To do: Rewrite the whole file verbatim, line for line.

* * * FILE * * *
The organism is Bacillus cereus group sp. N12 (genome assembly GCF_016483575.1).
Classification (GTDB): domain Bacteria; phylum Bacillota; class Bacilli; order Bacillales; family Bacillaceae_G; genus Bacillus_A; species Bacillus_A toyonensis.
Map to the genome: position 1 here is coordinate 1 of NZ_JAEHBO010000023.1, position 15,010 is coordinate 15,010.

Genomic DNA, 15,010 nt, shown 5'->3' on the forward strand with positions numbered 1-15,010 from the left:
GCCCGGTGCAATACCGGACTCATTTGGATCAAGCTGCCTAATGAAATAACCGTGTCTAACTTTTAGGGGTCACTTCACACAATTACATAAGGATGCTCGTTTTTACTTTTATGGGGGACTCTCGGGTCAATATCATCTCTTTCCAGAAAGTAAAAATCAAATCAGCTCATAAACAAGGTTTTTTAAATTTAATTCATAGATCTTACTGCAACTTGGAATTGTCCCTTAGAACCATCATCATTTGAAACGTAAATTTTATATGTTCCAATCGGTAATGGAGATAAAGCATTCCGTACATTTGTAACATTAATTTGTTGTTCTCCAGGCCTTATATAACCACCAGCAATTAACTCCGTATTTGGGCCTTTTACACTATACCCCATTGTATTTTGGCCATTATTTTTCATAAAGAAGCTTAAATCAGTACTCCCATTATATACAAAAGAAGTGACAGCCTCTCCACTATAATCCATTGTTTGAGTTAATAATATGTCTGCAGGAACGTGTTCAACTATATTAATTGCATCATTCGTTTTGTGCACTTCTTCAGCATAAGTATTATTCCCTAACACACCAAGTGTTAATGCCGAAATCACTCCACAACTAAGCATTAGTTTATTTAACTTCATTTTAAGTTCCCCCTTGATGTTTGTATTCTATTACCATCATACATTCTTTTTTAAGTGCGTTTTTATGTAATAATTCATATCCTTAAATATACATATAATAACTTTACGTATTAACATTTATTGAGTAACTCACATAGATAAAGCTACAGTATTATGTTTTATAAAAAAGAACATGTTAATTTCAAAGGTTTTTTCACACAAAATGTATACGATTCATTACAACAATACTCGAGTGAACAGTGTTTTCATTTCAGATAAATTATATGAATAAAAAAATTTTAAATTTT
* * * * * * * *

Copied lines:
The organism is Bacillus cereus group sp. N12 (genome assembly GCF_016483575.1).
Classification (GTDB): domain Bacteria; phylum Bacillota; class Bacilli; order Bacillales; family Bacillaceae_G; genus Bacillus_A; species Bacillus_A toyonensis.
Map to the genome: position 1 here is coordinate 1 of NZ_JAEHBO010000023.1, position 15,010 is coordinate 15,010.

Genomic DNA, 15,010 nt, shown 5'->3' on the forward strand with positions numbered 1-15,010 from the left:
GCCCGGTGCAATACCGGACTCATTTGGATCAAGCTGCCTAATGAAATAACCGTGTCTAACTTTTAGGGGTCACTTCACACAATTACATAAGGATGCTCGTTTTTACTTTTATGGGGGACTCTCGGGTCAATATCATCTCTTTCCAGAAAGTAAAAATCAAATCAGCTCATAAACAAGGTTTTTTAAATTTAATTCATAGATCTTACTGCAACTTGGAATTGTCCCTTAGAACCATCATCATTTGAAACGTAAATTTTATATGTTCCAATCGGTAATGGAGATAAAGCATTCCGTACATTTGTAACATTAATTTGTTGTTCTCCAGGCCTTATATAACCACCAGCAATTAACTCCGTATTTGGGCCTTTTACACTATACCCCATTGTATTTTGGCCATTATTTTTCATAAAGAAGCTTAAATCAGTACTCCCATTATATACAAAAGAAGTGACAGCCTCTCCACTATAATCCATTGTTTGAGTTAATAATATGTCTGCAGGAACGTGTTCAACTATATTAATTGCATCATTCGTTTTGTGCACTTCTTCAGCATAAGTATTATTCCCTAACACACCAAGTGTTAATGCCGAAATCACTCCACAACTAAGCATTAGTTTATTTAACTTCATTTTAAGTTCCCCCTTGATGTTTGTATTCTATTACCATCATACATTCTTTTTTAAGTGCGTTTTTATGTAATAATTCATATCCTTAAATATACATATAATAACTTTACGTATTAACATTTATTGAGTAACTCACATAGATAAAGCTACAGTATTATGTTTTATAAAAAAGAACATGTTAATTTCAAAGGTTTTTTCACACAAAATGTATACGATTCATTACAACAATACTCGAGTGAACAGTGTTTTCATTTCAGATAAATTATATGAATAAAAAAATTTTAAATTTT